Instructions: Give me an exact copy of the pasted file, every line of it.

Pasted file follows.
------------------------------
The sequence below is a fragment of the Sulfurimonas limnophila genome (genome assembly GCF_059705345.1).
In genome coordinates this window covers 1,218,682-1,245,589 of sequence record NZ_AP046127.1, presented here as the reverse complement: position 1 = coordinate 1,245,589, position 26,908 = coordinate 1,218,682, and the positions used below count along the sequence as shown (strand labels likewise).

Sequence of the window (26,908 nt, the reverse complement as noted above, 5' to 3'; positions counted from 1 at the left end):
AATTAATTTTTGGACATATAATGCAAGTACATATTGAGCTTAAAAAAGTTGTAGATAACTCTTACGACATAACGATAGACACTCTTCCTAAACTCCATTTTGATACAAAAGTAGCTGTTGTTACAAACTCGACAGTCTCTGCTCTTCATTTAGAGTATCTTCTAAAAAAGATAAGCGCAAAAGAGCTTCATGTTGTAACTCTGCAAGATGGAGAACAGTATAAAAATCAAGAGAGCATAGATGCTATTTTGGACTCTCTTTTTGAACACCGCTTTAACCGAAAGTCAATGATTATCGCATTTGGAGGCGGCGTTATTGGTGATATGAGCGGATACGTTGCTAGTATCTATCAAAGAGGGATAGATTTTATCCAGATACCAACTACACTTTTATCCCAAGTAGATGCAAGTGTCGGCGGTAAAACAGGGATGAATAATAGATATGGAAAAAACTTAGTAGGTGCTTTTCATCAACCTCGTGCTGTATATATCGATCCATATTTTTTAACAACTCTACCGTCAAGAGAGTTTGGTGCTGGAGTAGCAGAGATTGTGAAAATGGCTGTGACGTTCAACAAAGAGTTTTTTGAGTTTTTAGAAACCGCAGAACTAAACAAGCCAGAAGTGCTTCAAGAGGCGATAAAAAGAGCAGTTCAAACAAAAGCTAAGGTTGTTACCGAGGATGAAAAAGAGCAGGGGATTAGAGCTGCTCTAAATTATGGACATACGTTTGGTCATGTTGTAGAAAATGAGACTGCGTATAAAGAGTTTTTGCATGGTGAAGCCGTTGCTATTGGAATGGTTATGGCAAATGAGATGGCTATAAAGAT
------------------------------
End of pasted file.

The sequence below is a fragment of the Sulfurimonas limnophila genome (genome assembly GCF_059705345.1).
In genome coordinates this window covers 1,218,682-1,245,589 of sequence record NZ_AP046127.1, presented here as the reverse complement: position 1 = coordinate 1,245,589, position 26,908 = coordinate 1,218,682, and the positions used below count along the sequence as shown (strand labels likewise).

Sequence of the window (26,908 nt, the reverse complement as noted above, 5' to 3'; positions counted from 1 at the left end):
AATTAATTTTTGGACATATAATGCAAGTACATATTGAGCTTAAAAAAGTTGTAGATAACTCTTACGACATAACGATAGACACTCTTCCTAAACTCCATTTTGATACAAAAGTAGCTGTTGTTACAAACTCGACAGTCTCTGCTCTTCATTTAGAGTATCTTCTAAAAAAGATAAGCGCAAAAGAGCTTCATGTTGTAACTCTGCAAGATGGAGAACAGTATAAAAATCAAGAGAGCATAGATGCTATTTTGGACTCTCTTTTTGAACACCGCTTTAACCGAAAGTCAATGATTATCGCATTTGGAGGCGGCGTTATTGGTGATATGAGCGGATACGTTGCTAGTATCTATCAAAGAGGGATAGATTTTATCCAGATACCAACTACACTTTTATCCCAAGTAGATGCAAGTGTCGGCGGTAAAACAGGGATGAATAATAGATATGGAAAAAACTTAGTAGGTGCTTTTCATCAACCTCGTGCTGTATATATCGATCCATATTTTTTAACAACTCTACCGTCAAGAGAGTTTGGTGCTGGAGTAGCAGAGATTGTGAAAATGGCTGTGACGTTCAACAAAGAGTTTTTTGAGTTTTTAGAAACCGCAGAACTAAACAAGCCAGAAGTGCTTCAAGAGGCGATAAAAAGAGCAGTTCAAACAAAAGCTAAGGTTGTTACCGAGGATGAAAAAGAGCAGGGGATTAGAGCTGCTCTAAATTATGGACATACGTTTGGTCATGTTGTAGAAAATGAGACTGCGTATAAAGAGTTTTTGCATGGTGAAGCCGTTGCTATTGGAATGGTTATGGCAAATGAGATGGCTATAAAGAT